True, no drug or therapy could alleviate the viral infection. Anyone who died directly from a violent infection of the influenza virus itself, from viral pneumonia progressing to ARDS, would have died anyway. In 1918, ARDS had virtually a 100 percent mortality rate.
But there were other causes of death. By far the most common was from pneumonia caused by secondary bacterial infections.
Ten days, two weeks, sometimes even longer than two weeks after the initial attack by the virus, after victims had felt better, after recovery had seemed to begin, victims were suddenly getting seriously ill again. And they were dying. The virus was stripping their lungs all but naked of their immune system; recent research suggests that the virus made it easier for some kinds of bacteria to lodge in lung tissue as well. Bacteria were taking advantage, invading the lungs, and killing. People were learning, and doctors were advising, and newspapers were warning, that even when a patient seemed to recover, seemed to feel fine, normal, well enough to go back to work, still that patient should continue to rest, continue to stay in bed. Or else that patient was risking his or her life.
Half a dozen years earlier medicine had been helpless here, so helpless that Osler in his most recent edition of his classic text on the practice of medicine had still called for bleeding of patients with pneumonia. But now, for some of those who developed a secondary bacterial infection, something could be done. The most advanced medical practice, the best doctors, could help—if they had the resources and the time.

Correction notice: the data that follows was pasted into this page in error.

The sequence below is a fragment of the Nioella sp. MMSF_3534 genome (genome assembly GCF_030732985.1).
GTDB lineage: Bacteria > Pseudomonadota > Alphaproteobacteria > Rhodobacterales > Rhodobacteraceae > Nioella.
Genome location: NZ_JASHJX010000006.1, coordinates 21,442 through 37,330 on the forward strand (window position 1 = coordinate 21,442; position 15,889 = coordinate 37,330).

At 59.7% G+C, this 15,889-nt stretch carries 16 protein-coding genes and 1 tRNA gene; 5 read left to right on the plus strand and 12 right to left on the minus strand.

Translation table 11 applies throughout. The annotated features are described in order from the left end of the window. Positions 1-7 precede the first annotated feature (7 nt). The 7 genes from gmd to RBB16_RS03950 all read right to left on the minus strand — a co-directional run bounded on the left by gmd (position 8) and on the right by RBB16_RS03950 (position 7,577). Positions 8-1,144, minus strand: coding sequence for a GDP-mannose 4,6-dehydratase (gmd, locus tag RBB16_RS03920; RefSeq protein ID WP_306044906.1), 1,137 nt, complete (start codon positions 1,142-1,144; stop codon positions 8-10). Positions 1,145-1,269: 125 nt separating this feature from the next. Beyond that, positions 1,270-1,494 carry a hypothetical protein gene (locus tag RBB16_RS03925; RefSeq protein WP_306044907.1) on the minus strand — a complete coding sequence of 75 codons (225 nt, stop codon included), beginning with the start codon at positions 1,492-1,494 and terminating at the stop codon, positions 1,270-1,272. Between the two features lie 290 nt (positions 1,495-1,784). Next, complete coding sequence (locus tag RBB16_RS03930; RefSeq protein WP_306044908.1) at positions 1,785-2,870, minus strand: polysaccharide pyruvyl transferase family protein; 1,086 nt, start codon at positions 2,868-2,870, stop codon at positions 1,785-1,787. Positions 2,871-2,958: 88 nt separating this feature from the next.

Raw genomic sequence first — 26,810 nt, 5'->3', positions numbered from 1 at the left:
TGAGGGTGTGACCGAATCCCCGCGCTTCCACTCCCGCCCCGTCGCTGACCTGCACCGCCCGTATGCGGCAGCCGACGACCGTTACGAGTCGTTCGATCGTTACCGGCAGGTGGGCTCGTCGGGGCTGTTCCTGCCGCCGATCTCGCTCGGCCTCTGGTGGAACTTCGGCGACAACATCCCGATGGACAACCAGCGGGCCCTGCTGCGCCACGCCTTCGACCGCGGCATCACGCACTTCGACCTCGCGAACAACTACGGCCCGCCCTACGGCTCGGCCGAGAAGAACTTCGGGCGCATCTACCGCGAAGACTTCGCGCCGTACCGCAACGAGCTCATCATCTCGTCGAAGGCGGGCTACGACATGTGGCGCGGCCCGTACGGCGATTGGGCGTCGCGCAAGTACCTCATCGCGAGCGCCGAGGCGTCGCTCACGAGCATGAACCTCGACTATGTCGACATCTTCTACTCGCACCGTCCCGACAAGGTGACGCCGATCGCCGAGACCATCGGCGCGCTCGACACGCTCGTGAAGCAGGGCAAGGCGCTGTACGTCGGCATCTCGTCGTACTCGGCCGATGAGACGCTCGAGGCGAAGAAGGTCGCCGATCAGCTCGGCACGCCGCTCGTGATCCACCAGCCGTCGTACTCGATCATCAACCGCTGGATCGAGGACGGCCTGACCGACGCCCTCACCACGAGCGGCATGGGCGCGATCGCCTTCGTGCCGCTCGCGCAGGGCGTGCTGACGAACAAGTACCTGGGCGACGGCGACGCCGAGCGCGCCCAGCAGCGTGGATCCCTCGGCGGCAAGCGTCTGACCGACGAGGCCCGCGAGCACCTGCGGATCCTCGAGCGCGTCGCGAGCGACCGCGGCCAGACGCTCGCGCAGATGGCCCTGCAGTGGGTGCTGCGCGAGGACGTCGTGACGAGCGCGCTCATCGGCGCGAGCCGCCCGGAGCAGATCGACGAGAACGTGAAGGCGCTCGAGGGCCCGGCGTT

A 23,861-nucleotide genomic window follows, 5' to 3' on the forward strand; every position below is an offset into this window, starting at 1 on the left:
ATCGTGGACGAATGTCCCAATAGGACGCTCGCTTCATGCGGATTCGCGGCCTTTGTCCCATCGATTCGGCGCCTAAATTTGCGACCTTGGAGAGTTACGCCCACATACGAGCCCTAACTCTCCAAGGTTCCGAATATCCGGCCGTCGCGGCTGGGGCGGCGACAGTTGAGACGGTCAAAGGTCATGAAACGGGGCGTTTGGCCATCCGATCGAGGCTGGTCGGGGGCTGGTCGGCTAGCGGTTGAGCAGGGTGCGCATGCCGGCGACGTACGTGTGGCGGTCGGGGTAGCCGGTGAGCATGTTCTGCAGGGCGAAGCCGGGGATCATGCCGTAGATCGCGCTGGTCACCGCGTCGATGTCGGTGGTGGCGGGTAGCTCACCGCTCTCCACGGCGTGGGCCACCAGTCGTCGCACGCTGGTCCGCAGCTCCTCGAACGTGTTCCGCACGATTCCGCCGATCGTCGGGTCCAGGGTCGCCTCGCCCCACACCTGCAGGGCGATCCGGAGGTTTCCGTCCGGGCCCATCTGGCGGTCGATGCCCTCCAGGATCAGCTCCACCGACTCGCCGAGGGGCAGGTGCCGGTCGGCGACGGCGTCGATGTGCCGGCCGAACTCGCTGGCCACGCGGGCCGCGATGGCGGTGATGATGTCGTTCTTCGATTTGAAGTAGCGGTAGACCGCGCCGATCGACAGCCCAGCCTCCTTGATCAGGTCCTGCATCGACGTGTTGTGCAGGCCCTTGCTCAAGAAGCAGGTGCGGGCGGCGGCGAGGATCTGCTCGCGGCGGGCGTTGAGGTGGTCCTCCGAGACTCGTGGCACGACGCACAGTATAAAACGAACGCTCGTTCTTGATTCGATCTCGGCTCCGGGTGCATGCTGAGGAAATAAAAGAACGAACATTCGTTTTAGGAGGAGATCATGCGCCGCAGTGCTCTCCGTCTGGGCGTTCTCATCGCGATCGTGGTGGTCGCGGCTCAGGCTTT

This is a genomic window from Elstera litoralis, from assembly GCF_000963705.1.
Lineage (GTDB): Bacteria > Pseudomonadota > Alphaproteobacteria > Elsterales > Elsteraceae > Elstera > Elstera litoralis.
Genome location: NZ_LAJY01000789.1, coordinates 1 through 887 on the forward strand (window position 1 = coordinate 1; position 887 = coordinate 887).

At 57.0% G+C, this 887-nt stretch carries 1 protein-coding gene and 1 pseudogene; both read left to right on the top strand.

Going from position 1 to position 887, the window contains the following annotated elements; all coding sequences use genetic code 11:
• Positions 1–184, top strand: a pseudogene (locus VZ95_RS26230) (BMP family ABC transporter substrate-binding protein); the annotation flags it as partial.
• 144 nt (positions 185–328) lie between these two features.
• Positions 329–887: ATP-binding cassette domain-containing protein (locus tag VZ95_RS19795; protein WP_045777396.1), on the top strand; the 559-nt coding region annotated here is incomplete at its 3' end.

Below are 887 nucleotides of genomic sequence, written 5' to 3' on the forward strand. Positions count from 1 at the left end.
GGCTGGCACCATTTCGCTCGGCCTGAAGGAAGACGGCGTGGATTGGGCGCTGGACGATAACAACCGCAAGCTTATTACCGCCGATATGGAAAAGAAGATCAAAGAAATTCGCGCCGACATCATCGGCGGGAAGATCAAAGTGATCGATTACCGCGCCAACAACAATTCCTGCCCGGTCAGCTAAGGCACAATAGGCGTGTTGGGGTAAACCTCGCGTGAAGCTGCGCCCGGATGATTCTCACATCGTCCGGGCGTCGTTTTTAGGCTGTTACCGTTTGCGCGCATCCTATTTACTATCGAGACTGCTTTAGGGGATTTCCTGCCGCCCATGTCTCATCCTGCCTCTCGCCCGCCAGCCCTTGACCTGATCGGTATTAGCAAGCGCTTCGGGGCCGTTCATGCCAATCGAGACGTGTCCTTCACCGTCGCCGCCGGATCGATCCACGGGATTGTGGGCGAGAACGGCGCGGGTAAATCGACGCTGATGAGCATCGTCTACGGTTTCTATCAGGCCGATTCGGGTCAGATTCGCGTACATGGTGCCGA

Avery, Cole, and others at the Rockefeller Institute had developed the vaccine that had showed such promising result in the test at Camp Upton in the spring, and the Army Medical School was producing this vaccine in mass quantities. Avery and Cole had also developed the serum that slashed the mortality for pneumonias caused by Types I and II pneumococcus, which accounted for two-thirds or more of lobar pneumonias in normal circumstances. These were not normal circumstances; bacteria that almost never caused pneumonia were now making their way unopposed into the lungs, growing there, and thriving there. But Types I and II pneumococci were still causing many of the pneumonias, and in those cases this serum could help.
Other investigators had developed other vaccines and sera as well. Some, like the one developed by E. C. Rosenow at the Mayo Clinic and used in Chicago, were useless. But others may have done some good.
Physicians also had other assets to call upon. Surgeons developed new techniques during the epidemic that are still in use to drain empyemas, pockets of pus and infection that formed in the lung and poisoned the body. And doctors had drugs that alleviated some symptoms or stimulated the heart; major hospitals had x rays that could aid in diagnosis and triage; and some hospitals had begun administering oxygen to help victims breathe—a practice neither widespread nor administered nearly as effectively as it would be, but worth something.